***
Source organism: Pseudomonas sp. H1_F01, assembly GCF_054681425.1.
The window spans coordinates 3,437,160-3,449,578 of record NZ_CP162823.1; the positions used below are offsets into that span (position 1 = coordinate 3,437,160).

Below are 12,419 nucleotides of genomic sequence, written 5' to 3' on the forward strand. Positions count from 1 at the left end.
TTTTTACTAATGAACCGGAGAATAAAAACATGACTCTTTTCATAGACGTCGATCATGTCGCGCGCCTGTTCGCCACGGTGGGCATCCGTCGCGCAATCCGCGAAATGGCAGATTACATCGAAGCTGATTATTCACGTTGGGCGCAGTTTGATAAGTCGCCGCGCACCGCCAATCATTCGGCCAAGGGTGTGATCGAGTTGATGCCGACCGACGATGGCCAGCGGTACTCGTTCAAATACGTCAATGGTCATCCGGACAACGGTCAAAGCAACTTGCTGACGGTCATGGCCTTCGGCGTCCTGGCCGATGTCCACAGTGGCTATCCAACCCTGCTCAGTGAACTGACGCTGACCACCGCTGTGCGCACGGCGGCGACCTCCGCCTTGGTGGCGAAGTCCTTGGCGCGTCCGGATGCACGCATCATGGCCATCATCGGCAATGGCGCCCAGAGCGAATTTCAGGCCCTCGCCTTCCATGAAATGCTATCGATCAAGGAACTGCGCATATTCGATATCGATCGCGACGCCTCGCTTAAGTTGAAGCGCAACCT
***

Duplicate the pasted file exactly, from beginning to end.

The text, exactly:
Source organism: Pseudomonas sp. H1_F01, assembly GCF_054681425.1.
The window spans coordinates 3,437,160-3,449,578 of record NZ_CP162823.1; the positions used below are offsets into that span (position 1 = coordinate 3,437,160).

Below are 12,419 nucleotides of genomic sequence, written 5' to 3' on the forward strand. Positions count from 1 at the left end.
TTTTTACTAATGAACCGGAGAATAAAAACATGACTCTTTTCATAGACGTCGATCATGTCGCGCGCCTGTTCGCCACGGTGGGCATCCGTCGCGCAATCCGCGAAATGGCAGATTACATCGAAGCTGATTATTCACGTTGGGCGCAGTTTGATAAGTCGCCGCGCACCGCCAATCATTCGGCCAAGGGTGTGATCGAGTTGATGCCGACCGACGATGGCCAGCGGTACTCGTTCAAATACGTCAATGGTCATCCGGACAACGGTCAAAGCAACTTGCTGACGGTCATGGCCTTCGGCGTCCTGGCCGATGTCCACAGTGGCTATCCAACCCTGCTCAGTGAACTGACGCTGACCACCGCTGTGCGCACGGCGGCGACCTCCGCCTTGGTGGCGAAGTCCTTGGCGCGTCCGGATGCACGCATCATGGCCATCATCGGCAATGGCGCCCAGAGCGAATTTCAGGCCCTCGCCTTCCATGAAATGCTATCGATCAAGGAACTGCGCATATTCGATATCGATCGCGACGCCTCGCTTAAGTTGAAGCGCAACCT